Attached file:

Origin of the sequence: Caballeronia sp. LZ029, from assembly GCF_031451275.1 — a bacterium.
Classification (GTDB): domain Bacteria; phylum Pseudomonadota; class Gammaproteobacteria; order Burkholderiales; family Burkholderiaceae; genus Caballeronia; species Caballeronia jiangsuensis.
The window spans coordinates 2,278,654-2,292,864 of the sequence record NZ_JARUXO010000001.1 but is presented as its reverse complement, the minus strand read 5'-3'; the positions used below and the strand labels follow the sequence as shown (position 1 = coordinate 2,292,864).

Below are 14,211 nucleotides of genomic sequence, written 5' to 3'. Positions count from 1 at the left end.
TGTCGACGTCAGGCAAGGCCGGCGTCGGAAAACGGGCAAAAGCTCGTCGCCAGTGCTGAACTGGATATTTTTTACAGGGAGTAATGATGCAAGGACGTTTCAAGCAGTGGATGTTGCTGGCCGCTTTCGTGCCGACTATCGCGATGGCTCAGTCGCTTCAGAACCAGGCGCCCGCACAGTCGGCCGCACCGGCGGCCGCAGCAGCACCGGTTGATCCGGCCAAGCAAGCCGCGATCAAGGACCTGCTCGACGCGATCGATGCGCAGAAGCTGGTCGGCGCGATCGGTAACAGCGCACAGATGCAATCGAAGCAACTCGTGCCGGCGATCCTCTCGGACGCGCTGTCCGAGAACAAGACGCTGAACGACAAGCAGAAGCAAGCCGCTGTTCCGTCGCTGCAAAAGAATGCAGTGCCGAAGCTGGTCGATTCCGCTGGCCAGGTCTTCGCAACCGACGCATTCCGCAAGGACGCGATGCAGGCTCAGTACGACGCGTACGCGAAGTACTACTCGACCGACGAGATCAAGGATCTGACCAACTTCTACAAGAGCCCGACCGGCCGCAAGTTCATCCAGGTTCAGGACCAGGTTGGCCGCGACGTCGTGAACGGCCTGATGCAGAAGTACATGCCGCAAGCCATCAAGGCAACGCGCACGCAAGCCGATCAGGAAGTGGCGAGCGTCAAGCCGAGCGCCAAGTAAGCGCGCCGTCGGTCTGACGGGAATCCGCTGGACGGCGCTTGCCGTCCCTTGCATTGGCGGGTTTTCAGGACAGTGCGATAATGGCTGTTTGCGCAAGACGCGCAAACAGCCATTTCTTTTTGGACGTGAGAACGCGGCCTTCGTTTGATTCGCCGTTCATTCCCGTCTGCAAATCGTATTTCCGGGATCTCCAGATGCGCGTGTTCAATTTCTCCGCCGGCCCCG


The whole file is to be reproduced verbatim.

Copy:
Origin of the sequence: Caballeronia sp. LZ029, from assembly GCF_031451275.1 — a bacterium.
Classification (GTDB): domain Bacteria; phylum Pseudomonadota; class Gammaproteobacteria; order Burkholderiales; family Burkholderiaceae; genus Caballeronia; species Caballeronia jiangsuensis.
The window spans coordinates 2,278,654-2,292,864 of the sequence record NZ_JARUXO010000001.1 but is presented as its reverse complement, the minus strand read 5'-3'; the positions used below and the strand labels follow the sequence as shown (position 1 = coordinate 2,292,864).

Below are 14,211 nucleotides of genomic sequence, written 5' to 3'. Positions count from 1 at the left end.
TGTCGACGTCAGGCAAGGCCGGCGTCGGAAAACGGGCAAAAGCTCGTCGCCAGTGCTGAACTGGATATTTTTTACAGGGAGTAATGATGCAAGGACGTTTCAAGCAGTGGATGTTGCTGGCCGCTTTCGTGCCGACTATCGCGATGGCTCAGTCGCTTCAGAACCAGGCGCCCGCACAGTCGGCCGCACCGGCGGCCGCAGCAGCACCGGTTGATCCGGCCAAGCAAGCCGCGATCAAGGACCTGCTCGACGCGATCGATGCGCAGAAGCTGGTCGGCGCGATCGGTAACAGCGCACAGATGCAATCGAAGCAACTCGTGCCGGCGATCCTCTCGGACGCGCTGTCCGAGAACAAGACGCTGAACGACAAGCAGAAGCAAGCCGCTGTTCCGTCGCTGCAAAAGAATGCAGTGCCGAAGCTGGTCGATTCCGCTGGCCAGGTCTTCGCAACCGACGCATTCCGCAAGGACGCGATGCAGGCTCAGTACGACGCGTACGCGAAGTACTACTCGACCGACGAGATCAAGGATCTGACCAACTTCTACAAGAGCCCGACCGGCCGCAAGTTCATCCAGGTTCAGGACCAGGTTGGCCGCGACGTCGTGAACGGCCTGATGCAGAAGTACATGCCGCAAGCCATCAAGGCAACGCGCACGCAAGCCGATCAGGAAGTGGCGAGCGTCAAGCCGAGCGCCAAGTAAGCGCGCCGTCGGTCTGACGGGAATCCGCTGGACGGCGCTTGCCGTCCCTTGCATTGGCGGGTTTTCAGGACAGTGCGATAATGGCTGTTTGCGCAAGACGCGCAAACAGCCATTTCTTTTTGGACGTGAGAACGCGGCCTTCGTTTGATTCGCCGTTCATTCCCGTCTGCAAATCGTATTTCCGGGATCTCCAGATGCGCGTGTTCAATTTCTCCGCCGGCCCCG